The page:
The second problem is the color. Green is an unusual color for a rating scale to begin with, but it’s particularly problematic here. The shade of green used is almost identical to the shade used to signify a cheap hotel. Almost, but not identical. It’s close enough to violate Stephen Few’s admonition against using a single color to represent multiple things and different enough to violate the universal design rule that you can match or contrast but never conflict. I’m more concerned about the first violation. Kudos on creating a mental map between green and cheap with the color-coded buttons, but why ruin it with these green circles? They distract from the principal color coding scheme.

Below is my proposed design change. The filled circles are gold, an idiomatic rating icon color, and the empty circles and halves are a faint shade of grey, just visible enough to let the user know what the maximum rating is.

Now you can highlight a desired area. That’s neat but…

Hipmunk now gives you the ability to cordon off a specific region of a city and it will only include the hotels within that rectangular area. The problem with this is that chances are if they are staying in a hotel, it’s not their home town and they may not be as well acquainted with it. How will they know what is a practical distance and what isn’t? If a city has particularly bad traffic, a smaller range will likely be desirable. Unless the user researches traffic statistics in a city and then more specifically which roads are the worst, they won’t know what to pick. At least in major cities, the site should let the user select between neighborhoods.

Neighborhoods are a good navigational rule of thumb as they tend to form organically by ease of access and tend to perpetuate themselves similarly. The default should be a two or three neighborhood radius which the user can increase by clicking on additional neighborhoods. This will also help to acquaint them with the cultural layout of the city they are visiting.

Old issues

A few things mentioned in the original article still haven’t been addressed. I’ll go over them briefly here:

  • There is still a dazzling mouse-hover effect on the hotel map. If a user is like me, they tend to let the cursor follow their eye. This means that while they look at hotels they will inadvertently cause a series of information pop-ups to flash at them like a strobe. The best practice for any hover menu or dialogue is to put in a short delay on activation and a fade onset (Netflix takes this ten times too far with their current homepage). For instant feedback, the individual hotel dots can light up slightly.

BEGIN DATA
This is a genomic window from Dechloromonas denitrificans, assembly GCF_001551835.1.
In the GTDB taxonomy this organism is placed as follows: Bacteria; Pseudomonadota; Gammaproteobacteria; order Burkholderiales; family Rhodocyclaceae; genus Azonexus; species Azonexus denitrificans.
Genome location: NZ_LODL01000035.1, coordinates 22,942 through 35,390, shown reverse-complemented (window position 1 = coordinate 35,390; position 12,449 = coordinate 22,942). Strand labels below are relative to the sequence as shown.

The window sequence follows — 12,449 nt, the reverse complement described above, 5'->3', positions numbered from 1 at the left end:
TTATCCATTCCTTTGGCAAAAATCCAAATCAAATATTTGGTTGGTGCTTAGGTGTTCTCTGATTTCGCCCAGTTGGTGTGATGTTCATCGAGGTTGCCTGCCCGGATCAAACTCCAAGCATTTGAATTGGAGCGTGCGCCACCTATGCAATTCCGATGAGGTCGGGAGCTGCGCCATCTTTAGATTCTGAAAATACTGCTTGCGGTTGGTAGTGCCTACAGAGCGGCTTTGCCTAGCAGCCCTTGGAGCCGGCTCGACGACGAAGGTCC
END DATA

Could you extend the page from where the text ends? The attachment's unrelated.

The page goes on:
• The mouse icon should turn to a pointer when you mouse over a hotel. An open hand suggests to the user scrolling and panning. A pointing finger is the standard idiom for a button or link. That instant feedback I mentioned above? The pointing finger can be part of your instant feedback.
  • Multi-city flights should be visually separated. When a user is looking at a multiple-city itinerary, there is no intuitive way to know whether to read the input boxes vertically or horizontally. Already, this UX is a reversal of the idiom established by the home page where attributes of a flight are arranged in a single column. In this dialogue, flights are rows, attributes of flights are columns. Because the main unit of information depicted here is a single flight which contains three attributes (origin, destination, and date), the flight (row) should be separated at a greater distance from its neighbor above or below while the attributes should be closer together. Instead, the opposite is true. This problem can be solved either by adjusting the distances between the various rows and columns or by separating the flight with blue boxes or lines as depicted in the previous article.
  • A user should be able to forward a flight. Sometimes people are lazy. Sometimes the one shopping for the flight isn’t the one who makes the final purchase decision. The site should allow a person who has found a flight to forward it on via e-mail, Twitter, Facebook, or G+ to a recipient. Any step you can take to increase the likelihood of a purchase is a good step.

All in all, though, Hipmunk is clearly on top of things. The fact that they responded to recommendations in a blog article is testament to their savvy. Meanwhile, Netflix hasn’t touched my ideas and, in fact, continue to degrade their UI. Best of luck to you, Hipmunk. Keep it up.